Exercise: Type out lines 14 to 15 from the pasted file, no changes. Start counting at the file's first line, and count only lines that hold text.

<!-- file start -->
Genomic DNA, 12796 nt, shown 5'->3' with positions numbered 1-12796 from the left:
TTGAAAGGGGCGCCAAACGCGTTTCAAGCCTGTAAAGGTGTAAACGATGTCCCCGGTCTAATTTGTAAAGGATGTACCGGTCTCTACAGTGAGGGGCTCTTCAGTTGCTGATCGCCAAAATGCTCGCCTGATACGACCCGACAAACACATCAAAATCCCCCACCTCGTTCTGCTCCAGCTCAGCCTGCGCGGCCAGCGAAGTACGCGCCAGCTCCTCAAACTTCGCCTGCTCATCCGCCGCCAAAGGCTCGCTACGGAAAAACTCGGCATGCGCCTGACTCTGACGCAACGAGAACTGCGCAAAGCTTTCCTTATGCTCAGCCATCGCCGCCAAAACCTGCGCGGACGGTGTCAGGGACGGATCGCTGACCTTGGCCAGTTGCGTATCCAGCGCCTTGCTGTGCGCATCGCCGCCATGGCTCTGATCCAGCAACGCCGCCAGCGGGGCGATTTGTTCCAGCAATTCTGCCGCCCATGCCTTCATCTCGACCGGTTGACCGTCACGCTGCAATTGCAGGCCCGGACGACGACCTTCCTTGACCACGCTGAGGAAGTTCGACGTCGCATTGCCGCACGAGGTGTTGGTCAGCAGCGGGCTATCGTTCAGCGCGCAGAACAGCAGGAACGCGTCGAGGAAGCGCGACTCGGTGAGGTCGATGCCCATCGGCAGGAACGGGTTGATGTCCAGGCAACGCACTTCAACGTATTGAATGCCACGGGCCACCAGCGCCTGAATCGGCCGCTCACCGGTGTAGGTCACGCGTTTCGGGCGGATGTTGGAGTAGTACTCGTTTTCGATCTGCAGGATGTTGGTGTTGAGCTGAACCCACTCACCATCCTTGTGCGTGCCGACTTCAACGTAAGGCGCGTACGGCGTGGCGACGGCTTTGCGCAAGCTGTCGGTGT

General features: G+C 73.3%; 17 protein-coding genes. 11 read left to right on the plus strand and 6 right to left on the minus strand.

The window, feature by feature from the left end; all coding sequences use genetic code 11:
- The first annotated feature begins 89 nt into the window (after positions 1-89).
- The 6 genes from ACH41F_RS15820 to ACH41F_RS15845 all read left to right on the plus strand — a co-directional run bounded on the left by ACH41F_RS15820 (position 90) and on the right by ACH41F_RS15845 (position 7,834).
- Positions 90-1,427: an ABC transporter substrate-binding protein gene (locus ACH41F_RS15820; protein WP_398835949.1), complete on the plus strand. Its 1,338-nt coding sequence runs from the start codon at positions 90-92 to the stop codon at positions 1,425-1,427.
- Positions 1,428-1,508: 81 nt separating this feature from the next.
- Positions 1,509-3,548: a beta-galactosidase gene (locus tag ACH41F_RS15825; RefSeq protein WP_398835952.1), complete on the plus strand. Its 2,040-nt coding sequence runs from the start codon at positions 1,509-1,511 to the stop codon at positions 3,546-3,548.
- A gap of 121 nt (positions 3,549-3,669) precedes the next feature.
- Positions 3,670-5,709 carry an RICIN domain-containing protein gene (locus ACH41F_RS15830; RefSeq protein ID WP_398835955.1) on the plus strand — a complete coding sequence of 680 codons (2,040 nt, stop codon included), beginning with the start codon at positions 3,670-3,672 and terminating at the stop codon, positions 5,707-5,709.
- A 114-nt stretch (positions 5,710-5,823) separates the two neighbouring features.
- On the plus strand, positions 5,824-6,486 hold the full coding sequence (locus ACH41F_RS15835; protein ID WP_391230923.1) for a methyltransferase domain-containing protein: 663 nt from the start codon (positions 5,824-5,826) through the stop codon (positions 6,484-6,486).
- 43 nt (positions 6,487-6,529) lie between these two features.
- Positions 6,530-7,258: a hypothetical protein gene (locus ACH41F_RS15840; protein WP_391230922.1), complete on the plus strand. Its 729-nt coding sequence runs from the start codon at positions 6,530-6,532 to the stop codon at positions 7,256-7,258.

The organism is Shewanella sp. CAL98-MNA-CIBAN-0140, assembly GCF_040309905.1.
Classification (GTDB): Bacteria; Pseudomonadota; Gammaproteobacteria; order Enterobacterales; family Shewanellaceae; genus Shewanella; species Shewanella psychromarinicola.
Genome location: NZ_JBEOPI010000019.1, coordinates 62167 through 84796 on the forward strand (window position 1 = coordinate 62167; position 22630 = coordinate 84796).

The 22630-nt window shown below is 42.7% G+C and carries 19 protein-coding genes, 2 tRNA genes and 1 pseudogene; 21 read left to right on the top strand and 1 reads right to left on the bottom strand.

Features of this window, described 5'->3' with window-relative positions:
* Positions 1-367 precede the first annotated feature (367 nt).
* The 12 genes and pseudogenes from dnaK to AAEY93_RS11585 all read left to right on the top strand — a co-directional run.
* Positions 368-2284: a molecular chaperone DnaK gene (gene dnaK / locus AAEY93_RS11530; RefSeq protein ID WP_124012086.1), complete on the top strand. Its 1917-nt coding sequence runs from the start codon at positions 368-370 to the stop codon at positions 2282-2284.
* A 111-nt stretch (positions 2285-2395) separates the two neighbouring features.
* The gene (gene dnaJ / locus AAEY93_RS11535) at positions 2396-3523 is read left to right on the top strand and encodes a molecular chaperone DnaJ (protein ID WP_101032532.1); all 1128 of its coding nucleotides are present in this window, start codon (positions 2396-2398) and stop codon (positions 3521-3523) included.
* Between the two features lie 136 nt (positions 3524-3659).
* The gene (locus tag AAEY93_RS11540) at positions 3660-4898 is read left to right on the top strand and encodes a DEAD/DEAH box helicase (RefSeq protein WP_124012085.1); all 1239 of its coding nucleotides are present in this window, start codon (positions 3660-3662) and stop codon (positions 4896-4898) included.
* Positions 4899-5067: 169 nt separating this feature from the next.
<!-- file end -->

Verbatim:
- 43 nt (positions 6,487-6,529) lie between these two features.
- Positions 6,530-7,258: a hypothetical protein gene (locus ACH41F_RS15840; protein WP_391230922.1), complete on the plus strand. Its 729-nt coding sequence runs from the start codon at positions 6,530-6,532 to the stop codon at positions 7,256-7,258.